Christopher Columbus was born in the Republic of Genoa Italy on the 31st of October 1451. (He was 54 years old when he died) He became an explorer and navigator. Between 1492 and 1503, Columbus completed four round-trip voyages between Spain and the Americas, all of them under the sponsorship of the Crown of Castile. These voyages marked the beginning of the European exploration and colonization of the American continents, and are thus of enormous significance in Western history.
Columbus’s far-fetched proposal to reach the East Indies by sailing westward received the support of the Spanish crown, which saw in it a promise, however remote, of gaining the upper hand over rival powers in the contest for the lucrative spice trade with Asia. During his first voyage in 1492, instead of reaching Japan as he had intended, Columbus landed in the Bahamas archipelago, at a locale he named San Salvador. Over the course of three more voyages, Columbus visited the Greater and Lesser Antilles, as well as the Caribbean coast of Venezuela and Central America, claiming them for the Spanish Empire.
U.S. stamps reflecting the most commonly held view as to what Columbus’ first fleet might have looked like. The Santa Maria, the flagship of Columbus’ fleet, was a carrack—a merchant ship of between 400 and 600 tons, 75 feet (23 m) long, with a beam of 25 feet (7.6 m), allowing it to carry more people and cargo. It had a deep draft of 6 feet (1.8 m). The vessel had three masts: a mainmast, a foremast, and a mizzenmast. Five sails altogether were attached to these masts. Each mast carried one large sail. The foresail and mainsail were square; the sail on the mizzen was a triangular sail known as a lateen mizzen. The ship had a smaller topsail on the mainmast above the mainsail and on the foremast above the foresail. In addition, the ship carried a small square sail, a spritsail, on the bowsprit.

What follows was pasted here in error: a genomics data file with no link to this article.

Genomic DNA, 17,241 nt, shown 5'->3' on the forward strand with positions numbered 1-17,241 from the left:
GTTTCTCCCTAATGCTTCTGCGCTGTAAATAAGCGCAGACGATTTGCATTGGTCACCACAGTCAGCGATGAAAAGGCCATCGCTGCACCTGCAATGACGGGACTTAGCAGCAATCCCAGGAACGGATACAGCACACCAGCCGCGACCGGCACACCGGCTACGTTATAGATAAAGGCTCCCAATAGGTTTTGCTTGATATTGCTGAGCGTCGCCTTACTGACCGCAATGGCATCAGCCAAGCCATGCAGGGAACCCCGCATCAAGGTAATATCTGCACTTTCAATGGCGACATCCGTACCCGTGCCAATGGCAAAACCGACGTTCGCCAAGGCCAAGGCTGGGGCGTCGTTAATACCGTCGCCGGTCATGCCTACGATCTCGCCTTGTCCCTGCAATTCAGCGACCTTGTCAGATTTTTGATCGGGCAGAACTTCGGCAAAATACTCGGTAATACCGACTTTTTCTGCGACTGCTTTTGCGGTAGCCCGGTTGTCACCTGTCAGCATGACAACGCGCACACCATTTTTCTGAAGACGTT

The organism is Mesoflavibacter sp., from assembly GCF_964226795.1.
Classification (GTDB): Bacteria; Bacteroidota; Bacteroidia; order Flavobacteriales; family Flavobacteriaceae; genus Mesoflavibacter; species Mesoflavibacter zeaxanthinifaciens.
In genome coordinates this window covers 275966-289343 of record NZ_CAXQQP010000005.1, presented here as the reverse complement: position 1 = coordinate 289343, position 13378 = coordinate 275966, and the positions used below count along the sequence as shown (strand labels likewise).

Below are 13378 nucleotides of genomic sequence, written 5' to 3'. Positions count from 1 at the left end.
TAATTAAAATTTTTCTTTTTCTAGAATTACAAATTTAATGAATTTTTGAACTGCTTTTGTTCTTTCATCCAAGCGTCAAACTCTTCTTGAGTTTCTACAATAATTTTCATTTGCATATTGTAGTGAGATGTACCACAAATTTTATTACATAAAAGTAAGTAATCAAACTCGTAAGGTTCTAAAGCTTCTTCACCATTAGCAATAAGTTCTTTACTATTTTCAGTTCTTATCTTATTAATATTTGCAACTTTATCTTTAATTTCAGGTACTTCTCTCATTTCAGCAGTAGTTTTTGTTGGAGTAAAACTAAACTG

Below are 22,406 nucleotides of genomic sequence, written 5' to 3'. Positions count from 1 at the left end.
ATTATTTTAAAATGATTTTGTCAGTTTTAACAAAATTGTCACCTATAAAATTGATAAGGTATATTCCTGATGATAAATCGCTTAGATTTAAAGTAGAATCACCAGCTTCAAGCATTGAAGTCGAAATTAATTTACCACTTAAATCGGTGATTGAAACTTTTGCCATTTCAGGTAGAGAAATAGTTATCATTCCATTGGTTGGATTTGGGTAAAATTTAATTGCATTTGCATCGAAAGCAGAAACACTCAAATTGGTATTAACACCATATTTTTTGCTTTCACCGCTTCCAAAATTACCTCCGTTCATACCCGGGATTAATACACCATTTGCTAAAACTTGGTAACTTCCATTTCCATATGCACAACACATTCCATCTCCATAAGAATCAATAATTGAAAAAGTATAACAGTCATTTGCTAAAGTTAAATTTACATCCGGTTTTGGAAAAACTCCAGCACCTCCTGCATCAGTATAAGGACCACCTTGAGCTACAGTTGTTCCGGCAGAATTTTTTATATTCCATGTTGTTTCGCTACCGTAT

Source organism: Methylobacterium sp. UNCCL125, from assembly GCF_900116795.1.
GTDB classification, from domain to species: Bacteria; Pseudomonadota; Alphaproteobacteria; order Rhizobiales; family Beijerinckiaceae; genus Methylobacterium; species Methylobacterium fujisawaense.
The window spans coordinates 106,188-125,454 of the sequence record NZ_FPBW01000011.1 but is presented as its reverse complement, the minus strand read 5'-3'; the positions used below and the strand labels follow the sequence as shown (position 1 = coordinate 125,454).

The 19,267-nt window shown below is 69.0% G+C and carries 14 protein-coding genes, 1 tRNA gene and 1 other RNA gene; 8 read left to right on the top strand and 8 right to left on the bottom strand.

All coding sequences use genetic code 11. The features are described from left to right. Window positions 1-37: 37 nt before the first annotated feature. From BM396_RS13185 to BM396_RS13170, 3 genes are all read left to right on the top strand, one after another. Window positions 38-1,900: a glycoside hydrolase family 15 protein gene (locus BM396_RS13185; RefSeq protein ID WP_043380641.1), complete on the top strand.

Columbus himself always insisted, in the face of mounting evidence to the contrary, that the lands that he visited during those voyages were part of the Asian continent, as previously described by Marco Polo and other European travelers. Columbus’ refusal to accept that the lands he had visited and claimed for Spain were not part of Asia might explain, in part, why the American continent was named after the Florentine explorer Amerigo Vespucci and not after Columbus.
Columbus produced two books during his later years: a Book of Privileges (1502), detailing and documenting the rewards from the Spanish Crown to which he believed he and his heirs were entitled, and a Book of Prophecies (1505), in which passages from the Bible were used to place his achievements as an explorer.
In his later years, Columbus demanded that the Spanish Crown give him 10% of all profits made in the new lands, as stipulated in the Capitulations of Santa Fe. Because he had been relieved of his duties as governor, the crown did not feel bound by that contract and his demands were rejected. After his death, his heirs sued the Crown for a part of the profits from trade with America, as well as other rewards. This led to a protracted series of legal disputes known as the “Columbian lawsuits”. At his death, he was still convinced that his journeys had been along the east coast of Asia.